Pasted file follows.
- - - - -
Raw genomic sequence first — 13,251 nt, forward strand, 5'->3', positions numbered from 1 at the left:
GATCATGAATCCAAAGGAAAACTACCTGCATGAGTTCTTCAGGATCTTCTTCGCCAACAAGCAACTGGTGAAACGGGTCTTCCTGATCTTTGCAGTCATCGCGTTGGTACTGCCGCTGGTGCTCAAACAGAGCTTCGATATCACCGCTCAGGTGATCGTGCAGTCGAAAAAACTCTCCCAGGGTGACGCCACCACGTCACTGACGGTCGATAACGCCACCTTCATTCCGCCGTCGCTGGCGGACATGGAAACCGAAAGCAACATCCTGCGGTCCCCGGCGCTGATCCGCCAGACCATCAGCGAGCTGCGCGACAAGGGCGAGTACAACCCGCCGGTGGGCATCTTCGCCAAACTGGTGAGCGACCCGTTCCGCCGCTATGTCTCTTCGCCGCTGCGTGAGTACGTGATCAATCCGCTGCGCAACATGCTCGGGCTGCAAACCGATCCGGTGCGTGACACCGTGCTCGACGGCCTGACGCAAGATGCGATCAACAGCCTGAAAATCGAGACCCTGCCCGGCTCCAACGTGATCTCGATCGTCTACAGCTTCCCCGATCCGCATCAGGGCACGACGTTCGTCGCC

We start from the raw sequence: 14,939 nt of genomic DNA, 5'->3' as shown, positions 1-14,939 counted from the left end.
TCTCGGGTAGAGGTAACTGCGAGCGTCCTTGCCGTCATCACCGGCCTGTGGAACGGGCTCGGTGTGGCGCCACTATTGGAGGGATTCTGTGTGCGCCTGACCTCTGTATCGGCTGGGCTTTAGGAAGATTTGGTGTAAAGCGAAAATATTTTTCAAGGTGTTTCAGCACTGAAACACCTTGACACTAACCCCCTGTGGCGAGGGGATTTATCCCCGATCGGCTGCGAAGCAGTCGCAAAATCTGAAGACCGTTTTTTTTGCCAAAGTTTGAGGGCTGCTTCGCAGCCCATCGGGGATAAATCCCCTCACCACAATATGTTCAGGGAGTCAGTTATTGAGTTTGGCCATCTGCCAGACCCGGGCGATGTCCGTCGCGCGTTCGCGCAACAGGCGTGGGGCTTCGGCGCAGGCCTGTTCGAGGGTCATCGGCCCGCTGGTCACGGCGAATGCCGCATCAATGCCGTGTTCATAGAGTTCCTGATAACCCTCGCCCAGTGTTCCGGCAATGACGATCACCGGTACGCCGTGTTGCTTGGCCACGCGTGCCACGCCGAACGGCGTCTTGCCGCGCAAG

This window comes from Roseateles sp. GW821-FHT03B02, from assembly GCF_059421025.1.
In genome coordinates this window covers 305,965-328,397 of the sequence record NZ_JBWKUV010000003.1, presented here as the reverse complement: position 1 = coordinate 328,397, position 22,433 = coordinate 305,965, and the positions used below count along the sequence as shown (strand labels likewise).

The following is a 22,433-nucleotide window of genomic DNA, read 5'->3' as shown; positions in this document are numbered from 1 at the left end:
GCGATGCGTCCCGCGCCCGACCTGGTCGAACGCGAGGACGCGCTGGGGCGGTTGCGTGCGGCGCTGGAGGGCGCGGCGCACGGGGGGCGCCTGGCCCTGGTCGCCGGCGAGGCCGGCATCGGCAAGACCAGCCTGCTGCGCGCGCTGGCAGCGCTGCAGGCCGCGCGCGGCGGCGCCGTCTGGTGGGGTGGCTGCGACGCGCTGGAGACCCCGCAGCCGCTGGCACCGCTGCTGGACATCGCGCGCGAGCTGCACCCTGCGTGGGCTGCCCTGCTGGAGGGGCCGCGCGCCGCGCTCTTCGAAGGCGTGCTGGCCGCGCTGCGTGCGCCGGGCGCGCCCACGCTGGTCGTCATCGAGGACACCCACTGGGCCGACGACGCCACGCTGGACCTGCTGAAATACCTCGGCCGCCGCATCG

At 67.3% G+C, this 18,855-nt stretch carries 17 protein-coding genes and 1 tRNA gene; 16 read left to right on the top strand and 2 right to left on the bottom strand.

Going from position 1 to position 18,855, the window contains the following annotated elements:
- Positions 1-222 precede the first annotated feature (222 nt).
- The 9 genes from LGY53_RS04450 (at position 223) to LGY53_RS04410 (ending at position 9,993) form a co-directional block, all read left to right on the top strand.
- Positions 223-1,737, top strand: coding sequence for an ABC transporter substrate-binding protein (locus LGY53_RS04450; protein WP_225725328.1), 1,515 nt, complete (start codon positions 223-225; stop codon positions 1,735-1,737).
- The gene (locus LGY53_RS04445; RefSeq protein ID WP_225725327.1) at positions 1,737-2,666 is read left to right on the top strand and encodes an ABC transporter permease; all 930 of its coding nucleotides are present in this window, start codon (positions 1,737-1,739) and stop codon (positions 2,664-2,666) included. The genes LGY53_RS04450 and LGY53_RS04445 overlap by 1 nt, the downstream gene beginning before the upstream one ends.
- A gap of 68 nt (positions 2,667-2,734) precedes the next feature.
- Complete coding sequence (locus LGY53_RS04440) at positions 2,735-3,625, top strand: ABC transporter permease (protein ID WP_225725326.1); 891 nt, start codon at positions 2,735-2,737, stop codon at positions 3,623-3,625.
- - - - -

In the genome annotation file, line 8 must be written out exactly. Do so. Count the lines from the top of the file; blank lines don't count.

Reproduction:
GCGATGCGTCCCGCGCCCGACCTGGTCGAACGCGAGGACGCGCTGGGGCGGTTGCGTGCGGCGCTGGAGGGCGCGGCGCACGGGGGGCGCCTGGCCCTGGTCGCCGGCGAGGCCGGCATCGGCAAGACCAGCCTGCTGCGCGCGCTGGCAGCGCTGCAGGCCGCGCGCGGCGGCGCCGTCTGGTGGGGTGGCTGCGACGCGCTGGAGACCCCGCAGCCGCTGGCACCGCTGCTGGACATCGCGCGCGAGCTGCACCCTGCGTGGGCTGCCCTGCTGGAGGGGCCGCGCGCCGCGCTCTTCGAAGGCGTGCTGGCCGCGCTGCGTGCGCCGGGCGCGCCCACGCTGGTCGTCATCGAGGACACCCACTGGGCCGACGACGCCACGCTGGACCTGCTGAAATACCTCGGCCGCCGCATCG